Tu-Na Quilts: Sew Let’s QAL Block 10 – Buttons

Welcome to the tenth block reveal

for the Sew Let’s QAL

This QAL is brought to you by Partners in Design: Where Friends and Fabric Meet.

Presenting: Buttons

This is a 12.5″ block featuring one of my favorite items to collect.

This super quick but fun block pattern was created by Laura Piland of Slice of Pi Quilts. You can download it free on her blog here from now until September 24th, 2019. After then, the patterns in this QAL may not be available anymore or may be available for a small fee. Don’t delay, download them today.

In Laura’s pattern, the buttonholes are appliqued circles. But look close at what I did.

Tips and Tricks to Constructing this Block

  1. Make do with what you have.

    I only had a package of Lite Steam a Seam II on hand. Since they are only 9 ” wide, I had to tape two together to make it wider. I flipped it over and taped the other side, too.

    Then I trimmed the piece to 10″ square and proceeded with the instructions.

  2. Pin the paper pattern to the fusible.

    I used mini clips to hold the larger pattern and fusible together. These worked well. 

    But the smaller pattern worked better with small pins.

    First I laid the pattern over the fusible web and then folded it in half. Then I found a few small dressmaker pins to use that were leftover from my garment sewing days. This made cutting it out easier.  Do check out Laura’s post here about her recent garment sewing day.

  3. Once cut, label the fusible with a pencil so you can remove the pins and pattern.
  4. Save the extras.

    I save all pieces that are cut away. For example, the ones marked “discard” on the pattern. They come in handy for other projects.

  5. Choose button fabrics that will contrast well. This pattern uses the wrong side of the fabric for the ring portion. Check it out to make sure you will have good contrast or choose another fabric to use for the ring. Solids and batiks do not have the contrast necessary to achieve the look that pattern calls for.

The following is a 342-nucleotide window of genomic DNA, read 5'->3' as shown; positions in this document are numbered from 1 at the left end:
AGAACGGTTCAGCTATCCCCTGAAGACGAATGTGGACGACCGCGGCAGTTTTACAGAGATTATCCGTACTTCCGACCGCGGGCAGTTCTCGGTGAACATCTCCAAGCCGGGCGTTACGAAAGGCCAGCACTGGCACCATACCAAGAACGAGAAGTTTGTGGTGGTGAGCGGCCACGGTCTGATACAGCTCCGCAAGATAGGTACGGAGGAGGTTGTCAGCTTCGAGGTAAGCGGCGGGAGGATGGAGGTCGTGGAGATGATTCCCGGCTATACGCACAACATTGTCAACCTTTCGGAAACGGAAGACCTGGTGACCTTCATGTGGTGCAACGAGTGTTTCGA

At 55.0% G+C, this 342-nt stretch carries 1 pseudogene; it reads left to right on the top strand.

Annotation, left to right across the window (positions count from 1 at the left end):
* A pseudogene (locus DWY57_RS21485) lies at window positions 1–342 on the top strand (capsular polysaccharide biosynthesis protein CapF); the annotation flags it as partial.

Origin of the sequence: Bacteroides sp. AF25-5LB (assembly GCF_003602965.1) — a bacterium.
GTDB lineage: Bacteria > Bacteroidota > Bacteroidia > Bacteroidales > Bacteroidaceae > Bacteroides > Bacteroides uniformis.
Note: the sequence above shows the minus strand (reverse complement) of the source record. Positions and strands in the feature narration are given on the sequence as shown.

6. Work in groups to avoid confusion. I piled the rings together and piled the circles together. I started with fusing (by ironing) the circles to my fabrics first and then cut them out around the outer edge. Then I did the rings. This helped me cut only around the outside edges of the circles and around both edges of the rings.

    Lay the fusible web on the WRONG side of the fabric for the circles.

  7. Embrace your mistakes.

    I did not check to make sure I had enough fabric for the ring until after I had already fused the fusible web onto the circle. Of course, this was all of this particular fabric that I had left. I looked at the pattern and saw that only part of the ring showed so I decided to take a chance that this was enough to make it work. The fusible web for the rings are fused to the RIGHT side of the fabric. This is not the usual side to fuse it on so make special note of this. This is one of Laura’s brilliant ideas to give your buttons a unique look.

    I cut away the part of the large ring that was hanging off the fabric. But I really recommend that you check to make sure you have enough fabric before you begin.

  8. Use a pin to score the paper side of the ring. Then bend it back along the score and peel the paper away. This helps to prevent frayed edges if you were to pick at the side to try to grab the edge.

    Using this method helps to prevent frayed edges.

  9. Make it easy. I found that the inner rings of the small and medium button were 1/2″ from the edge of the circles and the larger ring was 7/8″ from the edge of the circle.

    Knowing these measurements will come in handy when placing your rings inside your circles.